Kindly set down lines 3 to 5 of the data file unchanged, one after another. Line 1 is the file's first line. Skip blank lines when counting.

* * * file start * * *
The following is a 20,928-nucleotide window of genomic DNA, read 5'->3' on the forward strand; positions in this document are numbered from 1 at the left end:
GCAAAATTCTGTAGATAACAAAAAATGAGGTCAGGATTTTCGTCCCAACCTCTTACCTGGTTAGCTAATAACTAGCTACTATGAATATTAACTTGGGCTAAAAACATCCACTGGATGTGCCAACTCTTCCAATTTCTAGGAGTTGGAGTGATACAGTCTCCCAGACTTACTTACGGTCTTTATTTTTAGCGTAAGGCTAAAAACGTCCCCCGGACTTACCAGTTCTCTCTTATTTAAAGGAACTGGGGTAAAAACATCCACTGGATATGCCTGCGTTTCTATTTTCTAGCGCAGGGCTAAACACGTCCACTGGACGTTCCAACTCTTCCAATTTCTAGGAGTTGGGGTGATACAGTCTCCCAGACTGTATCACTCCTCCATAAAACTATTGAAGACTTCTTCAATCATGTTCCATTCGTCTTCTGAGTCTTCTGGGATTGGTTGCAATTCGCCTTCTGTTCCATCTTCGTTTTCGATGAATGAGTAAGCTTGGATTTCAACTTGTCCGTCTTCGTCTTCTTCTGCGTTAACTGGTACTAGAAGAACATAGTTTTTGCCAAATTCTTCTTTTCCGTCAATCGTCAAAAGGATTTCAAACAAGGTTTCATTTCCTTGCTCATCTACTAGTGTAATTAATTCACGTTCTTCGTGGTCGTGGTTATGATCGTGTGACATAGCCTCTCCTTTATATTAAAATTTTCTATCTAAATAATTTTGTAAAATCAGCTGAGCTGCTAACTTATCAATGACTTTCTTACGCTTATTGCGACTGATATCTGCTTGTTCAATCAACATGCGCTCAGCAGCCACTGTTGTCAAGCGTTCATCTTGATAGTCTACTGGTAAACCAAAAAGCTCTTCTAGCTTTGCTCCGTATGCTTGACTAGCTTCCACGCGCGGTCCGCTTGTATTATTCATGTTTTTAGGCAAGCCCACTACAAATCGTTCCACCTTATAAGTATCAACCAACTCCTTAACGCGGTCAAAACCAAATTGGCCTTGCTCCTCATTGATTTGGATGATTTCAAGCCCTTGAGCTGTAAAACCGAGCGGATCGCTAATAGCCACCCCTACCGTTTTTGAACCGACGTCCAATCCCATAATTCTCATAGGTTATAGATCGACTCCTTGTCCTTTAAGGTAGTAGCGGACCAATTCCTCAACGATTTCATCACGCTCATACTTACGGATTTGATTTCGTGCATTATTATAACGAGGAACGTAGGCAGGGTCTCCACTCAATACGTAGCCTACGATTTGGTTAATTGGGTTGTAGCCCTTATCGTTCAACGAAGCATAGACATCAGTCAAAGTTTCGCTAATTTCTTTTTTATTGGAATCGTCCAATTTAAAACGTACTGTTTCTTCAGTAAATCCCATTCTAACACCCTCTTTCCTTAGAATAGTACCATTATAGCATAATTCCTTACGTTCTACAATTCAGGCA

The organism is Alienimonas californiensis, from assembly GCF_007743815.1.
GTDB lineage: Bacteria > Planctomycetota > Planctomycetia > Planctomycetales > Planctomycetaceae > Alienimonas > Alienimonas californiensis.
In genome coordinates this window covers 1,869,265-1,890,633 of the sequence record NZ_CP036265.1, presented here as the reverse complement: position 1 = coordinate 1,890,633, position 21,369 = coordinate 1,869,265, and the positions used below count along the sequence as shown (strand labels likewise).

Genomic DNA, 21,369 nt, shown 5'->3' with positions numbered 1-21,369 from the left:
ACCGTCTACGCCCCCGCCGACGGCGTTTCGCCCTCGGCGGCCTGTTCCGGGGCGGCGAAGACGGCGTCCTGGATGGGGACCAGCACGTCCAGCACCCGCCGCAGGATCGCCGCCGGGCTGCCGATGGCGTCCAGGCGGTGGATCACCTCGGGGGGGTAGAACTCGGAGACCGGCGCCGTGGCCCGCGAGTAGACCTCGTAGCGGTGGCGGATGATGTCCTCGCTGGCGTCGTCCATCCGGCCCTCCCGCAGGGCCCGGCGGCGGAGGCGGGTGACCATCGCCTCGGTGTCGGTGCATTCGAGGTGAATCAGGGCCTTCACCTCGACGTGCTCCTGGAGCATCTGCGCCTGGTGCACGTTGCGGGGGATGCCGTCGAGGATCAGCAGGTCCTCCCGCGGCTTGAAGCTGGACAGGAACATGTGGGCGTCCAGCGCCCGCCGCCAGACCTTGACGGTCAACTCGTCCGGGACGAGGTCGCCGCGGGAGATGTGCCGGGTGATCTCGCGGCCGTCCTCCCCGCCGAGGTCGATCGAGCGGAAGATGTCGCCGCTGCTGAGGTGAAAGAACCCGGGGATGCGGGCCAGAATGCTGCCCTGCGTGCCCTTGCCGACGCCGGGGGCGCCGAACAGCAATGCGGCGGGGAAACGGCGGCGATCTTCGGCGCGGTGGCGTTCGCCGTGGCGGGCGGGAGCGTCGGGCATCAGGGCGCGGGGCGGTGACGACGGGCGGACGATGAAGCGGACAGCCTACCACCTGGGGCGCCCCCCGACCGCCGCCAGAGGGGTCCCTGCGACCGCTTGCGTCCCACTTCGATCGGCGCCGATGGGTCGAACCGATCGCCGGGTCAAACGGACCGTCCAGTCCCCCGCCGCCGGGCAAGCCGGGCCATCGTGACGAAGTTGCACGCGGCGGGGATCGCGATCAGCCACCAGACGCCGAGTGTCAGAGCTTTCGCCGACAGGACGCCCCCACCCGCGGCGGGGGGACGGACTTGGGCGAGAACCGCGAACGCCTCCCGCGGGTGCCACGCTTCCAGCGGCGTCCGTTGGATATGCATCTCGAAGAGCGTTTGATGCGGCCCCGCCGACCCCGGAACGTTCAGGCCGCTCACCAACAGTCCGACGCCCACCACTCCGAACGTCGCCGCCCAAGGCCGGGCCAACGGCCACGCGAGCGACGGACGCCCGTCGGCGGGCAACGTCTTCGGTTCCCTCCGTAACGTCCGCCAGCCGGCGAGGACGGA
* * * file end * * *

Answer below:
The organism is Alienimonas californiensis, from assembly GCF_007743815.1.
GTDB lineage: Bacteria > Planctomycetota > Planctomycetia > Planctomycetales > Planctomycetaceae > Alienimonas > Alienimonas californiensis.
In genome coordinates this window covers 1,869,265-1,890,633 of the sequence record NZ_CP036265.1, presented here as the reverse complement: position 1 = coordinate 1,890,633, position 21,369 = coordinate 1,869,265, and the positions used below count along the sequence as shown (strand labels likewise).